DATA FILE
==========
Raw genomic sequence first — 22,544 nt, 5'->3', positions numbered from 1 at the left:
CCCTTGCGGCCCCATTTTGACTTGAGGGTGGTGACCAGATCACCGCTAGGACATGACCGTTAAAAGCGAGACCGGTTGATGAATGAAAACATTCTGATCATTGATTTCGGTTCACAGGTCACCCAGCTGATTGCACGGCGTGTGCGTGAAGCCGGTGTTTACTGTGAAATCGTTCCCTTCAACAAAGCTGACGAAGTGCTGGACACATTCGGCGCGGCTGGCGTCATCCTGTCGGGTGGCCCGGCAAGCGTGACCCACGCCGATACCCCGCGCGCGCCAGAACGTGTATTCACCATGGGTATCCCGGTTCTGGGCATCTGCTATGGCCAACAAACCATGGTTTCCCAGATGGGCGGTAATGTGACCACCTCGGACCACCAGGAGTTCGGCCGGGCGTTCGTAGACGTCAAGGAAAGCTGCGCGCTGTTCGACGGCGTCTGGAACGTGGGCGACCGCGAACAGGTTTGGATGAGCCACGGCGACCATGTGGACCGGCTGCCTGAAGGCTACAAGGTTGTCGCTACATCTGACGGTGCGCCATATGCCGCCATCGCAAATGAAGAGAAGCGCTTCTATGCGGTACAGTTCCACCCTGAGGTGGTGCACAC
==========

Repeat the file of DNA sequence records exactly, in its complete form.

Raw genomic sequence first — 22,544 nt, 5'->3', positions numbered from 1 at the left:
CCCTTGCGGCCCCATTTTGACTTGAGGGTGGTGACCAGATCACCGCTAGGACATGACCGTTAAAAGCGAGACCGGTTGATGAATGAAAACATTCTGATCATTGATTTCGGTTCACAGGTCACCCAGCTGATTGCACGGCGTGTGCGTGAAGCCGGTGTTTACTGTGAAATCGTTCCCTTCAACAAAGCTGACGAAGTGCTGGACACATTCGGCGCGGCTGGCGTCATCCTGTCGGGTGGCCCGGCAAGCGTGACCCACGCCGATACCCCGCGCGCGCCAGAACGTGTATTCACCATGGGTATCCCGGTTCTGGGCATCTGCTATGGCCAACAAACCATGGTTTCCCAGATGGGCGGTAATGTGACCACCTCGGACCACCAGGAGTTCGGCCGGGCGTTCGTAGACGTCAAGGAAAGCTGCGCGCTGTTCGACGGCGTCTGGAACGTGGGCGACCGCGAACAGGTTTGGATGAGCCACGGCGACCATGTGGACCGGCTGCCTGAAGGCTACAAGGTTGTCGCTACATCTGACGGTGCGCCATATGCCGCCATCGCAAATGAAGAGAAGCGCTTCTATGCGGTACAGTTCCACCCTGAGGTGGTGCACAC